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When worlds collide

Have astronomers observed the aftermath of a distant planetary collision?
Provided by the Harvard-Smithsonian Center for Astrophysics, Cambridge, Massachusetts
Illustrated here in this artist's concept, astronomers may have observed the aftermath of a collision between two protoplanets, one Jupiter-sized and one Neptune-sized, in the system 2M1207.
David A. Aguilar (Harvard-Smithsonian CfA)
January 9, 2008
Astronomers announced today that a mystery object orbiting a star 170 light-years from Earth might have formed from the collision and merger of two protoplanets. The object, known as 2M1207B, has puzzled astronomers since its discovery because it seems to fall outside the spectrum of physical possibility. Its temperature, luminosity, age, and location do not match up with any theory.

"This is a strange enough object that it needs a strange explanation," says Eric Mamajek of the Harvard-Smithsonian Center for Astrophysics (CfA).

The announcement was made in a press conference at the 211th meeting of the American Astronomical Society.

2M1207B orbits a 25-Jupiter-mass brown dwarf called 2M1207A seen in the direction of the constellation Centaurus. Computer models show that 2M1207A is very young, only about 8 million years old; therefore its companion should also be 8 million years old. At that age, it should have cooled to a temperature of less than 1300° F (1000 K). However, observations show that 2M1207B is actually about 2400° F (1600 K). The extra heat might be the result of a protoplanetary collision.

"Most, if not all, planets in our solar system were hit early in their history. A collision created Earth's moon and knocked Uranus on its side," explains Mamajek. "It's quite likely that major collisions happen in other young planetary systems, too."

Given its temperature, astronomers would expect a certain luminosity for 2M1207B, but it is 10 times fainter than expected. In 2006, astronomers suggested that it is obscured by a dusty, edge-on disk. Mamajek and his colleague, Michael Meyer of the University of Arizona, propose an alternative explanation: 2M1207B is small, only about the size of Saturn, and therefore has a smaller-than-expected surface area radiating energy.

They derive a radius of 31,000 miles (50,000 km) for 2M1207B, compared to 37,000 miles (60,000 km) for Saturn. Given typical densities for giant planets, this would give 2M1207B a mass about 80 times Earth (or one-fourth Jupiter). The only plausible way for such a small object to be so hot millions of years after it formed is if it suffered a recent, titanic collision that heated it.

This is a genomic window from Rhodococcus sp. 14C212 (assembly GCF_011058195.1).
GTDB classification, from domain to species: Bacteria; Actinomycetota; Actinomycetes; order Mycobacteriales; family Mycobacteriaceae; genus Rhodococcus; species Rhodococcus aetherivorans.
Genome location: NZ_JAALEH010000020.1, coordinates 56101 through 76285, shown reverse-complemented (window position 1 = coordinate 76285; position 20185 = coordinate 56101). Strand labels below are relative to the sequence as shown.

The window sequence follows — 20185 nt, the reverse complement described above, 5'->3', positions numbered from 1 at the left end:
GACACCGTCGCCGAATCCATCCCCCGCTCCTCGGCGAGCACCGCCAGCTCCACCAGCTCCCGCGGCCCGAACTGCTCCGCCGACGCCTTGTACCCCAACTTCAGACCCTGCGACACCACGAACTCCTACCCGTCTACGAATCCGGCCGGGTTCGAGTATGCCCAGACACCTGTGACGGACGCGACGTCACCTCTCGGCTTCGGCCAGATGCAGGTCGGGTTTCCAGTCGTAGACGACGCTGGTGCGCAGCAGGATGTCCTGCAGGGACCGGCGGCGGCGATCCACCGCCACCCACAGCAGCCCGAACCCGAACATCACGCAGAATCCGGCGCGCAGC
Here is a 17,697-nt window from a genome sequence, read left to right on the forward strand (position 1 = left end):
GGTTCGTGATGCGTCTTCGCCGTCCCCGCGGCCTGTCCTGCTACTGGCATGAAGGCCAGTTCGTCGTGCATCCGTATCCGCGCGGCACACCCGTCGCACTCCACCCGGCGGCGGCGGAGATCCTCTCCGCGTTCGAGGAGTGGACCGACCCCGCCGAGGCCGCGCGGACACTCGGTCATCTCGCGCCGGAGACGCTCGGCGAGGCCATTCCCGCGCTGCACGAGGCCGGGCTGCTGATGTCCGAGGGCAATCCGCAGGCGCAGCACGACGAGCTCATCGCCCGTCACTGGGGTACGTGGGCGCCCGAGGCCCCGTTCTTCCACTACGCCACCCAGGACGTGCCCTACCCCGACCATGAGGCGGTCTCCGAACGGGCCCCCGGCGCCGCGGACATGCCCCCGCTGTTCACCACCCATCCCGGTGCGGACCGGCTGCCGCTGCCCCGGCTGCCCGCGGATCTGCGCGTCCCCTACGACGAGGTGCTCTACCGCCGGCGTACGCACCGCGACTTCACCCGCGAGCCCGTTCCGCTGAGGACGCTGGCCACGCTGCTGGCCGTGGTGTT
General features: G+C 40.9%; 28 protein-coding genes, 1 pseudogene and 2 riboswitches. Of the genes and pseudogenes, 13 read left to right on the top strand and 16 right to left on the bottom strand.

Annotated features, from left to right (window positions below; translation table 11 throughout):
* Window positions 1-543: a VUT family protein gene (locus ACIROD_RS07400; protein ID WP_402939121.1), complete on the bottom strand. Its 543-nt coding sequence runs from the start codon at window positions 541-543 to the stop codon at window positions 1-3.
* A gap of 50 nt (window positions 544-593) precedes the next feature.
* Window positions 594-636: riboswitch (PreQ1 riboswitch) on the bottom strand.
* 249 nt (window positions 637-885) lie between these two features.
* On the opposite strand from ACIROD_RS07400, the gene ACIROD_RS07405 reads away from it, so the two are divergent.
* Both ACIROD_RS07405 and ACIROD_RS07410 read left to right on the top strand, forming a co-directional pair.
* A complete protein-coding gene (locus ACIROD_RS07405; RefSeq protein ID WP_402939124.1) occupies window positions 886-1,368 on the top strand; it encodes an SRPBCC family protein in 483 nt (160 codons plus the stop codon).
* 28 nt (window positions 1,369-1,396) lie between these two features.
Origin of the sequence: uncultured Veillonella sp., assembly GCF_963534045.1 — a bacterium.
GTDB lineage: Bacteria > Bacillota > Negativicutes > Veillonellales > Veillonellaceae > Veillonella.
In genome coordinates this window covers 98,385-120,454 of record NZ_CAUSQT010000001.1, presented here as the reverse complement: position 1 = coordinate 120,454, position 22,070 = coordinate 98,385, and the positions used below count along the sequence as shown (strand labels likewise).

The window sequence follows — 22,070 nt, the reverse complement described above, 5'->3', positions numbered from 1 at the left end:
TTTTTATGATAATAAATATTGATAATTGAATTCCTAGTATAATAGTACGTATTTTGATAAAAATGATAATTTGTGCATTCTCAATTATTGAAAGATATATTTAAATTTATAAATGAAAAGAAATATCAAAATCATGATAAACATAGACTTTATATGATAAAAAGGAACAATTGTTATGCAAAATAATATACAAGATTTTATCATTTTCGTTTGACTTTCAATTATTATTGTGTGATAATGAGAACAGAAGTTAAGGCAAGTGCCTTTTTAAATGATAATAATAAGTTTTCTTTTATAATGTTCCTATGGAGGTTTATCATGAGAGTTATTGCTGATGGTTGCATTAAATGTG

The planets in our solar system assembled from dust, rock, and gas, gradually growing larger over millions of years. But sometimes, two planet-sized objects collided catastrophically. For example, the Moon formed when an object about half the size of Mars hit the proto-Earth. If planet formation works the same way in other star systems, then 2M1207B might be the product of a collision between a Saturn-sized gas giant and a planet about three times the size of Earth. The two smacked into each other and stuck, forming one larger world still boiling from the heat generated in the collision.

"The Earth was hit by something one-tenth its mass, and it's likely that other planets in our solar system were too, including Venus and Uranus," explains Meyer. "If that one-tenth scale holds in other planetary systems, then we could be seeing the aftermath of a collision between a 72 Earth-mass gas giant and an 8 Earth-mass planet, even though such collisions are very unlikely."

Mamajek also points out that the collision theory is reasonable from a timescale point of view. A 2400-degree, Saturn-sized object would radiate its heat away over about 100,000 years. If the system were billions of years old, it is unlikely that we would be looking at the right time, but since the system is young, the chances are much better that we would catch it shortly after the collision while the hot aftermath is still observable.

The collision hypothesis makes several predictions that astronomers can test. Chief among them is a low surface gravity (which depends on a planet's mass and radius). To check this prediction, astronomers will need to get a better spectrum of 2M1207B, a challenge since it is very faint and very close to the brown dwarf 2M1207A. Others are checking the dusty disk theory by looking for signs of polarization in the light from 2M1207B. More answers should be forthcoming within a year or two.

Mamajek emphasizes that while a planet collision may not be the correct explanation for the weirdness of 2M1207B, examples of colliding planets are likely to be found by the next generation of ground-based telescopes.

"Hot, post-collision planets might be a whole new class of objects we will see with the Giant Magellan Telescope."

"Even if we're wrong, I wouldn't be surprised if someone finds a clear-cut case in the next 10 years," Mamajek adds.
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